You probably wouldn’t be wrong if you said we’re living in the golden age of restaurants in New York City. Every week there’s seemingly another new must-try place with an intriguing gimmick or back story. Celebrity chefs are popping up faster than we can keep track of them. To be a serious eater in New York means keeping up with all the latest comings and goings in the industry.
Despite all this, there are still some hidden gems around Manhattan and Brooklyn. These 6 chefs might not have their names in the marquee blogs and magazines, but they undoubtedly will be before long. If you want to be ahead of the curve, here are the names (and the restaurants) you’ll need to know.
Emily Yuen – Bessou
Emily’s Bessou on Bleecker Street serves up the comfort food of her mother’s native Japan with a modern aesthetic. Growing up in Vancouver, she started her career early, pounding rice alongside her sister for their mother’s sumptuous dumplings. After perfecting her craft worldwide, from London’s Le Gavroche to Vue de Monde in the heart of Melbourne, Emily has come back stateside to bring the home cooked meals of her family kitchen to NoHo.
Florian Hugo – Maison Hugo
Another young up-and-comer with a wealth of experience, Florian cut his teeth in the bistros and brasseries of Manhattan before opening his own classic French eatery Maison Hugo on the Upper East Side. A protege of the legendary Alain Ducasse, Florian’s expertise in French cuisine comes through in must-try dishes such as his pork chops cooked on the plancha and his homemade pasta with braised artichokes. Book a table now, before midtown finds out.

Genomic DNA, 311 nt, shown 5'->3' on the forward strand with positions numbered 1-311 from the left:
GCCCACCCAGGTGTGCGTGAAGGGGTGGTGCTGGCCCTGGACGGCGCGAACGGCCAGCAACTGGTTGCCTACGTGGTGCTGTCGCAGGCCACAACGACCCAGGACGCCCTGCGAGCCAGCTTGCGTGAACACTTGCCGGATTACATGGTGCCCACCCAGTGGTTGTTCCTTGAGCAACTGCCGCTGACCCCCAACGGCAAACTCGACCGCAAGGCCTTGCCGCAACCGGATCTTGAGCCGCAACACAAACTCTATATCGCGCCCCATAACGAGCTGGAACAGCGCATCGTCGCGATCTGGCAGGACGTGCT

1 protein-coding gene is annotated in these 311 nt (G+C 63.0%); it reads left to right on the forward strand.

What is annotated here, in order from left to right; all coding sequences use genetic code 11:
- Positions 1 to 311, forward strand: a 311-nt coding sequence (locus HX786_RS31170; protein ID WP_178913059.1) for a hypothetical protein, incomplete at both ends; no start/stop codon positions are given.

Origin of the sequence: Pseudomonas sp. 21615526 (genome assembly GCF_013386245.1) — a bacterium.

Roxanne Spruance – Kingsley
She might be young, but Roxanne is far from a newcomer. After becoming a restaurateur at the ripe age of 22, Roxanne has moved on from her resort town Wisconsin bistro Sopra to bring her expertise to Alphabet City. Kingsley serves up locally sourced French-American fare and craft cocktails that have earned the out-of-the-way joint a robust local reputation. If you’re into fine dining without the pretension, Kingsley is sure to become an instant favorite.
Olivier Palazzo – Loosie’s Kitchen
Born in the Ivory Coast, Olivier cut his culinary teeth in Paris under the legendary Cyril Lignac at his le Quinzieme before setting off around the globe. After stops in St. Tropez, Abu Dhabi, and Marrakesh, Olivier landed in the Big Apple. Working for Jean Georges at ABC Kitchen was all the local education he needed, and his Loosie’s Kitchen on the southside of Williamsburg shows the breadth of his experience without losing his unique personality. Casual but exceptional, Loosie’s is far enough from the hoity-toity crowd that you can enjoy Olivier’s creole fare without elbowing your way past a crowd (for now).
Jaime Young – Sunday in Brooklyn
Another Williamsburg favorite, Sunday in Brooklyn’s New American menu and attached market make the place a must-see, worth the trip from anywhere in Manhattan. A veteran of TriBeCa’s high-end Atera, Executive chef Jaime has curated a more relaxed space where one can take in an unpretentious meal of old favorites just a stone’s throw from the Williamsburg Bridge. Once you’re done enjoying the food, you can pick up some of Jamie’s ingredients in the downstairs market and try your best at home.
Angie Mar – The Beatrice Inn
Angie might not be a big name yet, but she’s got the pedigree for it. The niece of Seattle legend and restaurateur Ruby Chow, she has made her own name after leaving her corporate job and apprenticing under Yves-Marie Le Bourdonnec, perfecting her take on the art of butchery. Incorporating her European and Asian influences without overwhelming the meat, Angie runs the kitchen at The Beatrice Inn in Greenwich Village with an undeniable flair. Angie has already garnered some acclaim, so get the “the Bea” soon if you want to be the first on your block to take in her masterfully prepared steaks and duck dishes.